“If you test us out, you will stay with us,” says Volvo Cars executive Anders Gustafsson. The numbers bear him out, too- Volvo enjoys brand loyalty near the top of the scale among luxury car buyers, and the company is seeing a sales resurgence in the US with the launch of the hot-selling Volvo XC60 and compact XC40 crossovers. As it finishes construction of a $1.2 billion manufacturing campus in rural Berkeley County, South Carolina, it seems like there’s no stopping the Swedish brand. Nothing, that is, except the fact that fewer than 4 percent of the applicants for those manufacturing meet Volvo’s basic requirements.
Volvo Needs to Fill More Than 700 Jobs
“I understand that (it would be) tough because we have such a low unemployment rate in the area,” Gustafsson said, referring to the Charleston region’s 4.2 percent jobless number, the lowest in South Carolina. “It’s a little bit tougher than we had in our plans,” he admitted to the Post and Courier in a recent interview, “but I think everyone is doing an excellent job here in attracting new talent.”
Only half of the 1,500 workers Volvo needs to bring on in its first wave of hiring are already on site, but the toughest jobs to fill- those in maintenance and on the production floor- are still largely vacant. What’s more, by the time a second production line is introduced in 2021 to build the next generation of electrified XC90 SUVs, Volvo will need almost 4,000 people at its SC factory.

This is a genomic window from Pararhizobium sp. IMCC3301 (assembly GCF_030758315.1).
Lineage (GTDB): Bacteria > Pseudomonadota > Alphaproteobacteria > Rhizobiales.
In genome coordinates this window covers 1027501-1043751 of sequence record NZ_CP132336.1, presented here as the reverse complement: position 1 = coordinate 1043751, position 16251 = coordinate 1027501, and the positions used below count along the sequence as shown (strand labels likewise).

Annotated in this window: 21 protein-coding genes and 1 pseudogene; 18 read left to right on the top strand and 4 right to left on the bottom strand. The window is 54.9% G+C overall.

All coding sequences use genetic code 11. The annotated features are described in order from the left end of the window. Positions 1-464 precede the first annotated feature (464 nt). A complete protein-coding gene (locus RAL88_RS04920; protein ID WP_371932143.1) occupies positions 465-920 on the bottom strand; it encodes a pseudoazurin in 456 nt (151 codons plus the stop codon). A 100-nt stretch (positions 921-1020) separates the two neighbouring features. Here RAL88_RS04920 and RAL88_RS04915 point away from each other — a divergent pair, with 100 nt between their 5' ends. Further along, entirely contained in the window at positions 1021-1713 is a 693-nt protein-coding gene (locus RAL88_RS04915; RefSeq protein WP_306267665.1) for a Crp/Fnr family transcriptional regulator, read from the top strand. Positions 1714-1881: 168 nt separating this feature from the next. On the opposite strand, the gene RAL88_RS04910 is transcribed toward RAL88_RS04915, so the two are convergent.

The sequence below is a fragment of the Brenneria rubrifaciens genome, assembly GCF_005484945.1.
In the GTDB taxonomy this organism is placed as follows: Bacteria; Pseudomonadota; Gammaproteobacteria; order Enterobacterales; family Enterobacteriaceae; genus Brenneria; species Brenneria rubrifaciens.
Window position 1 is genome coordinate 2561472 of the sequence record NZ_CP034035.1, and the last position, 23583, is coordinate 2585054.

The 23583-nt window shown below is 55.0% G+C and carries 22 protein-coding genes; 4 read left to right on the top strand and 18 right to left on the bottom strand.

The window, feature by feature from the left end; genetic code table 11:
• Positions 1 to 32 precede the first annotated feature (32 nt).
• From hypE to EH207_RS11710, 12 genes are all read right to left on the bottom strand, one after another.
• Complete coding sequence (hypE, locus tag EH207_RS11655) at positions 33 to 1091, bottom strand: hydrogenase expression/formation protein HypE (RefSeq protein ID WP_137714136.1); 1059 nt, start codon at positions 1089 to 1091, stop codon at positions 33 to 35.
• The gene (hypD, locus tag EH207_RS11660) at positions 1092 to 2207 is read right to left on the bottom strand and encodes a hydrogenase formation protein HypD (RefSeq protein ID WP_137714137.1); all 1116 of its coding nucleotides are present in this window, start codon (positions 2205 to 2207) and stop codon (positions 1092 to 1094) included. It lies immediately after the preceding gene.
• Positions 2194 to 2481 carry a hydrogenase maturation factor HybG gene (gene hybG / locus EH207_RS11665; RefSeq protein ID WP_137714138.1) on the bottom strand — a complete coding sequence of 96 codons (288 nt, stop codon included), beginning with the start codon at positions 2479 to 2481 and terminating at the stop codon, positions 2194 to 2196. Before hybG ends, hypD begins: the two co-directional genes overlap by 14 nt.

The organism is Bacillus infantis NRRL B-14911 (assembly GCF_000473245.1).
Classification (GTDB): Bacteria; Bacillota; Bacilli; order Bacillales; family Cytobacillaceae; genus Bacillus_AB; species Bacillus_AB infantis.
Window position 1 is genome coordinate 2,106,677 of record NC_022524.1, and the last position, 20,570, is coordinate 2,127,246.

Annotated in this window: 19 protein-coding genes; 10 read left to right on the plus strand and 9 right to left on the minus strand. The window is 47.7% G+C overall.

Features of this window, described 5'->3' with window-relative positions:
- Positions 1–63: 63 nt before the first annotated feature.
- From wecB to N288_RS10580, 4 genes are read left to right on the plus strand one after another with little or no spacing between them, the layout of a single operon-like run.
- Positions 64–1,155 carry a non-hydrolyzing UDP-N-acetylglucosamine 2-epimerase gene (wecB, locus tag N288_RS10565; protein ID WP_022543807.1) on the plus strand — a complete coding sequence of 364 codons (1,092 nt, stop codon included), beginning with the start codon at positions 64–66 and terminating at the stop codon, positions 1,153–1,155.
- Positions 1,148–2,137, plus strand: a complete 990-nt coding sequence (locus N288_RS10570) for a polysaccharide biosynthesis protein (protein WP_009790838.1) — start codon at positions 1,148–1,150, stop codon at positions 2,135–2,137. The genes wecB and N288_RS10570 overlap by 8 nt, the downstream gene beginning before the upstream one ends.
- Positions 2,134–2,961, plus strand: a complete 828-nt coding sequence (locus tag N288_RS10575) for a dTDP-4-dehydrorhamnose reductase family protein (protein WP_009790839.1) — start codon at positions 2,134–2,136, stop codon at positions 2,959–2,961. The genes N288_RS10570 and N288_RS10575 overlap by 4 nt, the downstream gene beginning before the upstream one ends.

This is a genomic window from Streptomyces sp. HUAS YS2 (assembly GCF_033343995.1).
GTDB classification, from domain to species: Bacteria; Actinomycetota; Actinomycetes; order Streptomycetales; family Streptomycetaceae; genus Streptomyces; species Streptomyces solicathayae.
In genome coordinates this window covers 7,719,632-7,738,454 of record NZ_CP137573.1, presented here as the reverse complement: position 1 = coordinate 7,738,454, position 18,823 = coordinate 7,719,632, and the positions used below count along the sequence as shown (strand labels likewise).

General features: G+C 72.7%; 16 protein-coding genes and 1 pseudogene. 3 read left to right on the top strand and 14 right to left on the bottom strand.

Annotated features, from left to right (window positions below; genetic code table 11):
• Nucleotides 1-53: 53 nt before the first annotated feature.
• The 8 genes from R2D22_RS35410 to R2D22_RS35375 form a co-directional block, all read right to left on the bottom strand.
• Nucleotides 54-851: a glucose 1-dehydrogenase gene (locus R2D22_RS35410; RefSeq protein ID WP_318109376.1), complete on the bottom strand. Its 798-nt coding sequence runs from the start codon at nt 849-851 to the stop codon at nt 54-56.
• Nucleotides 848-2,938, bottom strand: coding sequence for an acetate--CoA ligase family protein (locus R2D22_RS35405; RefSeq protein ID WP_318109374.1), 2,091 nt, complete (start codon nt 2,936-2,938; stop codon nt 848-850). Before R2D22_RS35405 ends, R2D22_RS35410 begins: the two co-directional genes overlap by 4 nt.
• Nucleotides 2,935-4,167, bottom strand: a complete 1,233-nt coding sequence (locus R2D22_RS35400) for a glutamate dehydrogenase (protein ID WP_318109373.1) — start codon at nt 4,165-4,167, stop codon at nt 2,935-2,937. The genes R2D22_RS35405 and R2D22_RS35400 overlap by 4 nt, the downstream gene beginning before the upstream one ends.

Meeting that 4,000 job target might be an even bigger ask in 2021 than it is today, however. Volvo is competing for workers with the region’s other advanced manufacturing firms, such as a new Mercedes-Benz plant in North Charleston that hopes to hire 1,300 people by 2020. They’re hiring from the same pool Volvo is, and only about 4 percent of the people who have applied through ReadySC have the basic skills, education and aptitude needed to make it through Volvo’s screening process, which includes an aptitude and skills test as well as the tasks of making a good impression during telephone and in-person interviews.
Gustafsson is confident the staffing will come together in time, however- and that the people he hires will be longtime members of the Volvo family. “The most important job is not hiring people, but developing them within our culture, because this is a great company,” he explains. “Employees are investments, and investments are things you have to take care of.”
Source | Images: the Post and Courier.